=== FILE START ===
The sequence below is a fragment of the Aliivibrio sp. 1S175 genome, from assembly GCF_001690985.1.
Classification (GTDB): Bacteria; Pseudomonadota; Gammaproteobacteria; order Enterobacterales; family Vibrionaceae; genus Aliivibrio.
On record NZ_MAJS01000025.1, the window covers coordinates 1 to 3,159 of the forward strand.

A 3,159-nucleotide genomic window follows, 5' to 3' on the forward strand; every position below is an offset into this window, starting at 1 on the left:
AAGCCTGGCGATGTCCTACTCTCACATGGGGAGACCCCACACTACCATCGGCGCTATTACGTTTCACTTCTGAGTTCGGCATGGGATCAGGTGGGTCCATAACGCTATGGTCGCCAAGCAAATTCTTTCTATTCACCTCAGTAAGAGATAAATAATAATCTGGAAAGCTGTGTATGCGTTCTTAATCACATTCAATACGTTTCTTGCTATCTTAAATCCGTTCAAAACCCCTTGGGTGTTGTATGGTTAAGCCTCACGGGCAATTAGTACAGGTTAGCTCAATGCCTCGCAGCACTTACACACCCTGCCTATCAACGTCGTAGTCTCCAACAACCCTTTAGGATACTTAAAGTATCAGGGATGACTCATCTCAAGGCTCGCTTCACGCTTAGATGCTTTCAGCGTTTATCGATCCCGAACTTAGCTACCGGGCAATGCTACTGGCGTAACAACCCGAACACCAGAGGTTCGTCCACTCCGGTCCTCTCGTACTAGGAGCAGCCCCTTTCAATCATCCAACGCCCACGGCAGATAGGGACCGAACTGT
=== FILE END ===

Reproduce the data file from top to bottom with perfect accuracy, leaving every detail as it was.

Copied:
The sequence below is a fragment of the Aliivibrio sp. 1S175 genome, from assembly GCF_001690985.1.
Classification (GTDB): Bacteria; Pseudomonadota; Gammaproteobacteria; order Enterobacterales; family Vibrionaceae; genus Aliivibrio.
On record NZ_MAJS01000025.1, the window covers coordinates 1 to 3,159 of the forward strand.

A 3,159-nucleotide genomic window follows, 5' to 3' on the forward strand; every position below is an offset into this window, starting at 1 on the left:
AAGCCTGGCGATGTCCTACTCTCACATGGGGAGACCCCACACTACCATCGGCGCTATTACGTTTCACTTCTGAGTTCGGCATGGGATCAGGTGGGTCCATAACGCTATGGTCGCCAAGCAAATTCTTTCTATTCACCTCAGTAAGAGATAAATAATAATCTGGAAAGCTGTGTATGCGTTCTTAATCACATTCAATACGTTTCTTGCTATCTTAAATCCGTTCAAAACCCCTTGGGTGTTGTATGGTTAAGCCTCACGGGCAATTAGTACAGGTTAGCTCAATGCCTCGCAGCACTTACACACCCTGCCTATCAACGTCGTAGTCTCCAACAACCCTTTAGGATACTTAAAGTATCAGGGATGACTCATCTCAAGGCTCGCTTCACGCTTAGATGCTTTCAGCGTTTATCGATCCCGAACTTAGCTACCGGGCAATGCTACTGGCGTAACAACCCGAACACCAGAGGTTCGTCCACTCCGGTCCTCTCGTACTAGGAGCAGCCCCTTTCAATCATCCAACGCCCACGGCAGATAGGGACCGAACTGT